Jeff Jacob: Typically the primary advantage is that small molecules can permeate the cell membrane and access drug targets inside the cell as well as extracellular domains. Biologics are typically much too large for this.

Small molecules may also be able to access CNS (central nervous system) targets that are separated by the tight blood-brain barrier.  Small molecules are also much more stable and non-immunogenic compared to biologics, and lend themselves to oral delivery versus large molecules.  Small molecules are also typically much less expensive to manufacture than biologics.   We believe these advantages make our small molecule drug CPP-1X/sul a better approach for FAP.

WuXi: Are small molecules being used to improve our understanding of biology? Is so, how are you unraveling new biology with small molecules?

Jeff Jacob: Absolutely. At CPP we’ve taken an older compound (eflornithine) to new heights through our research to understand the biology. We have discovered new aspects to the drug’s mechanism of action and effects, including a role in cancer stem cells; a role in optimizing the immune system during early stages of disease; and a role of inflammation in the pathogenesis of cancer.

This has allowed us to address precancerous disease conditions such as FAP, which is the subject of a pivotal trial our company is running.   FAP is rare disease affecting more than 100,000 people in China.

WuXi:  What are the differences in market pricing between new small molecule drugs and biologics? How will these differences change over the next five-to-10 years?

Jeff Jacob:  Traditionally biologics have been much more expensive than small molecules, and I would expect that trend to continue over the next five-to-10 years.  One significant reason is the ability to genericize a small molecule and induce game-changing competition and price erosion.

For biologics, it is much more expense to make the drug, but also more expensive to attempt a biosimilar approval program.  Furthermore, biosimilars have regulatory market exclusivity for 12 years versus five years for a new small molecule, which limits competition and the extent of price erosion.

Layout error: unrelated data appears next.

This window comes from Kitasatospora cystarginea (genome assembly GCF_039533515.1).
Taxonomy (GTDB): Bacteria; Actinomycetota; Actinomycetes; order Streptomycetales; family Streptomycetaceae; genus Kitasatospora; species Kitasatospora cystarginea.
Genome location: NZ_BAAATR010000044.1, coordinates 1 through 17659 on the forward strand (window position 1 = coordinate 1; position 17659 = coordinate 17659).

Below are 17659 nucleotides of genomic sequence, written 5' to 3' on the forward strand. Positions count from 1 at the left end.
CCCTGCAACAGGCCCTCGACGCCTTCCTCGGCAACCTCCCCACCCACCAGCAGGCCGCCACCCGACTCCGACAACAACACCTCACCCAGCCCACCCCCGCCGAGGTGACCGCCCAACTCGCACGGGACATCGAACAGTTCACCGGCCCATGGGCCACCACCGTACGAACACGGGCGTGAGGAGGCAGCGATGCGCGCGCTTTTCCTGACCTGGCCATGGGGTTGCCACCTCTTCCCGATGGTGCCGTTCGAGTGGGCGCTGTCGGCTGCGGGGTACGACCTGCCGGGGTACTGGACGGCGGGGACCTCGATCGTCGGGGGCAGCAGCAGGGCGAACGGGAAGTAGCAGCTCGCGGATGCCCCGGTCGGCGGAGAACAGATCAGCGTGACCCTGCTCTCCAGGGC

WuXi: How are small molecules being used in combination with biologics? For example, what is their effect in combination with biologics, such as immuno-oncologic therapies?

Jeff Jacob: I think antibody-drug conjugates (ADCs) are exciting approaches that literally combine the targeting capability of an Ab (antibody) with the drug activity of a small molecule.  There are other approaches including ours, which uses a polyamine regulator – our lead compound CPP-1X – to modulate the immune system in early disease development and support the prevention of full blown disease.

Having a small molecule like CPP-1X allows us to attack a rare disease like FAP to control and mitigate the effects of the disease.  This would be more challenging and hard to justify with a biologic approach.

WuXi: What kinds of small molecules is your company developing? How were they discovered? What diseases are you targeting?

Jeff Jacob: We are developing small molecules, originating from traditional medicinal chemistry approaches, which are intended to regulate and modulate the polyamine pathway.

These drugs target specific enzymes and other targets that affect polyamine synthesis and transport. This approach is relevant to a variety of cancers, autoimmune diseases, and even neurodegenerative diseases.   Our predecessors and partners who discovered the key compounds used good old fashioned synthetic chemistry to target this myriad of diseases, including the cancer and rare conditions which we are pursuing.

Our pipeline includes FAP, colorectal cancer maintenance therapy, pancreatic cancer, early onset type 1 diabetes, neuroblastoma, gastric cancer, and others.

WuXi: How will the drug modality mix – our toolbox for disease treatment – evolve over the next five-to-10 years?

Jeff Jacob:  A lot is being put into the promise of CAR-T immunotherapy for cancer and for gene editing technologies such as CRISPR.  Both of these are at an early stage of development from my perspective, but I expect they will play a role after some bumps in the road which happens to all new technology.

I believe that cellular therapies and microbiome-based approaches to treating disease will also continue to evolve and play an important role in the future.  CPP will continue to monitor these advances and leverage new insights to expand its small molecule portfolio.